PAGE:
South Africa
Source: Image taken from Espncricinfo (


It’s a known fact that currently Cricket South Africa is facing uncertainty galore.

Corruption, resignations, racial divide, and a foreseeable future devoid of sunshine is the sad truth about cricket in this beautiful country.

As a die-hard Protea supporter, it really disheartens me to see cricket go this south owing to an uncertain administration.

Having said this, amid all this negativity and uncertainty, lets together breath some fresh air by walking down memory lane to reminisce a series down under which surely would bring a smile to the face of every South African supporter.

So, what am I talking about?

It was 20 years to this week, in 2000, when South Africa played Australia in a first of its kind 3 match ODI series indoors.

Yes, that’s right, the venue was the Colonial Stadium, now known as the Docklands Stadium in Melbourne.

After the evolution of day and night cricket, this was the next innovative offering with cricket being played under a closed roof.

To commemorate an occasion as big as this, it was only fitting to see one of the better rivalries in world cricket go at it much like Batman and Joker or Superman and Lex Luthor and if you are a Transformers fan, then Optimus Prime and Megatron.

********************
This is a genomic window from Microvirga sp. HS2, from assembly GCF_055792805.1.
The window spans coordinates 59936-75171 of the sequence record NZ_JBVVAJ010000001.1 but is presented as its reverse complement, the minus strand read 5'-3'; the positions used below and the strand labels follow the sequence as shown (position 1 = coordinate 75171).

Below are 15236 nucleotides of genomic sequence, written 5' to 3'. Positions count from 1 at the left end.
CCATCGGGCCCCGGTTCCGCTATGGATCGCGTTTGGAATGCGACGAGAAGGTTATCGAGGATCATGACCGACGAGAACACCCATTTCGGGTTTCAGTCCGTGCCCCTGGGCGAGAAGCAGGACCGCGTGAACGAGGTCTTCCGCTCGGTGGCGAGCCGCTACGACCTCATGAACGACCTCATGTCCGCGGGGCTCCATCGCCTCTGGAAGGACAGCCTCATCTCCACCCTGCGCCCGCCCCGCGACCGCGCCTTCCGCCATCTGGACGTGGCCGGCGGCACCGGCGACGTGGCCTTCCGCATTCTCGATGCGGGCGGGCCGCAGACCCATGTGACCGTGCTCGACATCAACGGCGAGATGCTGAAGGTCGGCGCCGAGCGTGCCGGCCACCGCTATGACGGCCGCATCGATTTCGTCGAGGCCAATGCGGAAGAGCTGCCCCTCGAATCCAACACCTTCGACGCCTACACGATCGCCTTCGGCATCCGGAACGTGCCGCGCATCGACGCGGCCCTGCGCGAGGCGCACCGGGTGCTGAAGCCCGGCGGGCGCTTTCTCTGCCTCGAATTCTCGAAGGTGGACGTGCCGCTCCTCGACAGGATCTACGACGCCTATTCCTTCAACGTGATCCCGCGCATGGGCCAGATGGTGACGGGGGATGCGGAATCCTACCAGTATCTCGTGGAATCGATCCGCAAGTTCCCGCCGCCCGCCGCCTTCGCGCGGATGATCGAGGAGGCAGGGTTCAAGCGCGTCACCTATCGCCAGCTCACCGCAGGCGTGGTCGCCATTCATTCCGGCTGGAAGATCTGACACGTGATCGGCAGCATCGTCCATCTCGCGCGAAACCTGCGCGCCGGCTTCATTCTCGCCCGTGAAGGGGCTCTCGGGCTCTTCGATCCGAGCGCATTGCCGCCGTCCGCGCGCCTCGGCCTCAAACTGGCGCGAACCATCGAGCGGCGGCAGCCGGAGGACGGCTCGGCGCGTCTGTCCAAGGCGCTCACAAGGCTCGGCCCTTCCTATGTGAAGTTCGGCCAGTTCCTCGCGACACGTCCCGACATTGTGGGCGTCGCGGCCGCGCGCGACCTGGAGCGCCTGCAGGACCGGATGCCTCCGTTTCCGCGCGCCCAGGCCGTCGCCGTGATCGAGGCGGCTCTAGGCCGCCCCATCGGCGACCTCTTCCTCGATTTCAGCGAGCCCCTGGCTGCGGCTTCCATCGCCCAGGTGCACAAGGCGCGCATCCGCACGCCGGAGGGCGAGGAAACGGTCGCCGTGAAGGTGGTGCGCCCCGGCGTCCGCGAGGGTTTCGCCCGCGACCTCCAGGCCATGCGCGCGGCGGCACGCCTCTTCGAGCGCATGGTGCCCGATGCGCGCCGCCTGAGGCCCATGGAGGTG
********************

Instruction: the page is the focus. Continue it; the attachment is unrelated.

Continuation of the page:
A strong Australian outfit led by captain composed Steve Waugh locked horns against a South African outfit led by a new leader, Shaun Pollock albeit ex-skipper Hansie Cronje banned owing to the match-fixing allegations.

Let’s revisit how the 3 matches unfolded.

Match 1 – 16th August, 2000 – Australia beat South Africa by 94 runs

With a cricketing first of a match being played in an indoor stadium, the players really didn’t know what to expect amid a different lighting system moving away from the traditional pylons and a pitch that was never exposed to natural light.

Shaun Pollock won the toss and put Australia into bat and boy was South Africa in for a whopping!